I bet you I quoted the verse three, four, five, or six times, talking to the pastoral leaders all throughout Haiti. I said, "These things, gang… The reason I'm down here investing in you… These things which you have heard from me in the presence of many witnesses, these entrust to faithful men who will be able to teach others also." If all you do is come in here and take a few notes and get a little wiser, we have not accomplished what we came here to do. You are accountable for taking this truth and passing it on to others, as are we.
What I want to say as we move today… I don't know if you guys have noticed or not, but there are some new ways to make folks move through our campus a little bit easier, but all of our kids are moving up here right now. This is the time of the year where we really see once again the need we have in terms of shepherding our children and the number of folks who invest with us day after day, week after week, in shepherding those children, and we invite you into that. I want to throw up this chart really quickly and show you about what our needs are as we head into the fall.
These are not lead teachers. These are not folks who are what I would call gifted, necessarily, or passionate about creatively designing lessons and leading those lessons. These are folks who we need to come around folks who are called and gifted as ministers to children just to make sure our numbers are correct, to know names, to laugh with them, to love them, to invest in them, and to be there and welcome them, and to remind them that what they're there to do as they enjoy and meet friends is to know God and to walk with him.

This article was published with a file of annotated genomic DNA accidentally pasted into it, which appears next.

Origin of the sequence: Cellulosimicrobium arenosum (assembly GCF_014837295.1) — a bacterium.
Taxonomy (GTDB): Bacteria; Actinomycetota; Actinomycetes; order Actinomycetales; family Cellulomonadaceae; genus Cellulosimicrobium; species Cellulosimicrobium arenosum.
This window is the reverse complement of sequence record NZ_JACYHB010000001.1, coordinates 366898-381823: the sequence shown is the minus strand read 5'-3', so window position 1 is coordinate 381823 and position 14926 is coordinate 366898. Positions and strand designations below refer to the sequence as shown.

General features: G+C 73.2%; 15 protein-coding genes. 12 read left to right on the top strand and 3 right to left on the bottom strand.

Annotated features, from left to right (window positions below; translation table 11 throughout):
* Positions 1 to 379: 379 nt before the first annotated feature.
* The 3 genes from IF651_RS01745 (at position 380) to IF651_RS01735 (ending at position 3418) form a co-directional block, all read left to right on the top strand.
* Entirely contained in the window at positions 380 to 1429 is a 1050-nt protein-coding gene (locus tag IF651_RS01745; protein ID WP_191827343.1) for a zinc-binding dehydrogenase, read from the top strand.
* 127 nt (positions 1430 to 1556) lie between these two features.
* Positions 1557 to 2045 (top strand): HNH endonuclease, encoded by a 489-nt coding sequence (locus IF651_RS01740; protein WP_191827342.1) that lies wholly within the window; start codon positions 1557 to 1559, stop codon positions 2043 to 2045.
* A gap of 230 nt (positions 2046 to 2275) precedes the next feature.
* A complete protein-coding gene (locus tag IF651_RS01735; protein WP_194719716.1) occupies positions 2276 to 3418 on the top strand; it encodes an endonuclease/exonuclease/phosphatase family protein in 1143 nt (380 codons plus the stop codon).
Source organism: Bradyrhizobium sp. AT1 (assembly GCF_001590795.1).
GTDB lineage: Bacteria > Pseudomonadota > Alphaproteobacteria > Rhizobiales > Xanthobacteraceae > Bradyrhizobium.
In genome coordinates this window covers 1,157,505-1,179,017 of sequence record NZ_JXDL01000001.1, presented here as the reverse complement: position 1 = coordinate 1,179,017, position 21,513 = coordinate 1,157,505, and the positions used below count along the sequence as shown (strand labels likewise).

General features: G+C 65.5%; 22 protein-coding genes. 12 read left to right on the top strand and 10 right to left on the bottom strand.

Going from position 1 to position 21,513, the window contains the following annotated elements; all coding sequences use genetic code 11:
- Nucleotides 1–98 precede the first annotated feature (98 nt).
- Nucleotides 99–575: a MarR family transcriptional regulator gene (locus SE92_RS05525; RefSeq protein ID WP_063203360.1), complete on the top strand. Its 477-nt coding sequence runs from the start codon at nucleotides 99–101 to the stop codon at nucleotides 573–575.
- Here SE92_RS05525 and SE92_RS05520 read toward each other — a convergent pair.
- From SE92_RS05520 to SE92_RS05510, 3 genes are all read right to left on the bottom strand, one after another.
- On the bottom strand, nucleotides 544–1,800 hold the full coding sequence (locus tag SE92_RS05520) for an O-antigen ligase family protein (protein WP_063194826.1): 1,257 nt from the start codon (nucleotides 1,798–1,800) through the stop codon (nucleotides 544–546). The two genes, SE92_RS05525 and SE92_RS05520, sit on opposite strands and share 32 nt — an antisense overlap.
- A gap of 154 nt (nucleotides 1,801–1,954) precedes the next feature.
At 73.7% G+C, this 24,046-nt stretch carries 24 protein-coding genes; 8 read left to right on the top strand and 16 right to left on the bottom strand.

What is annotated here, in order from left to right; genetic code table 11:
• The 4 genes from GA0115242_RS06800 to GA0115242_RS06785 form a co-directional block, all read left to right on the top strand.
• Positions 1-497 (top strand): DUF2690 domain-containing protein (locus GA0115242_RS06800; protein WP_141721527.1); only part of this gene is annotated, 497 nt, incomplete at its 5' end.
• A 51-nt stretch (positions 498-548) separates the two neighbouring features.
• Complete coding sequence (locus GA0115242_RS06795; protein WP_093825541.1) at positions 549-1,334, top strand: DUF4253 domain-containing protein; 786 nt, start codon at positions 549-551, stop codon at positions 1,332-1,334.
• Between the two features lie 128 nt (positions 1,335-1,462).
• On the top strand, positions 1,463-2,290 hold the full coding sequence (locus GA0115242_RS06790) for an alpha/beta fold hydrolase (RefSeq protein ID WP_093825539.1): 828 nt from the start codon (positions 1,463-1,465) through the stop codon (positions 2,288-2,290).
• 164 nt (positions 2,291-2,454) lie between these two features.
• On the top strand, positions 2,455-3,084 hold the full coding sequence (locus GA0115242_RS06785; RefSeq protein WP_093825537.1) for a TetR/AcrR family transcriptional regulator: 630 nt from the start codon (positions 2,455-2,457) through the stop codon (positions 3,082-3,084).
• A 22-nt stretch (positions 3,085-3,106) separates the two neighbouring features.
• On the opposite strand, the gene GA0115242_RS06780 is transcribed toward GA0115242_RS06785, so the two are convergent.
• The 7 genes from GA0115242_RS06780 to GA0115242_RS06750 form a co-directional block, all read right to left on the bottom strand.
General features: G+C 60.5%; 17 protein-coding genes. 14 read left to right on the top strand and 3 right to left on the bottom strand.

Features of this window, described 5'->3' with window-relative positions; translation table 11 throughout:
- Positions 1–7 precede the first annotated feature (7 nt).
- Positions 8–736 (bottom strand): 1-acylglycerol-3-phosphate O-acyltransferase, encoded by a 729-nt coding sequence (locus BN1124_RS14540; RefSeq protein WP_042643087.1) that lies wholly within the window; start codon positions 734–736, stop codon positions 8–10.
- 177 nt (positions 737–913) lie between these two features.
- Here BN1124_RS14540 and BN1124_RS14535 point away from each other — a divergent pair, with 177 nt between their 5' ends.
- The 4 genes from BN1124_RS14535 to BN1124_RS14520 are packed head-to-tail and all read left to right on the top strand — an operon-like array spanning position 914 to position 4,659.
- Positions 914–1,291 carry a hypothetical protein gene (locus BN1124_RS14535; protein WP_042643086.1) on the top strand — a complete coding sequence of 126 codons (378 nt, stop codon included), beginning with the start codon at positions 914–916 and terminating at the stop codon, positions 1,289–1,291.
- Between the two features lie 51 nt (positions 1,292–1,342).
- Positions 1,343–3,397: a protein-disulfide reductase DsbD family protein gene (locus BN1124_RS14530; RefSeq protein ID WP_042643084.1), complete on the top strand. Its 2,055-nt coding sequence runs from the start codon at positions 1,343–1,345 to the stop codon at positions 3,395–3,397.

Those are the folks we need just to come support our gifted leaders. Out of that, folks who respond in this way will allow us, certainly, to find some of you who are gifted in that very way, but don't think you have to have a calling to be a great teacher. You just have to have a willingness to love others, to jump in there with us. So that's the need that is there. The way we're going to give you a chance to do that this morning is to rip off that little perforated section and step up and say, "I want to go."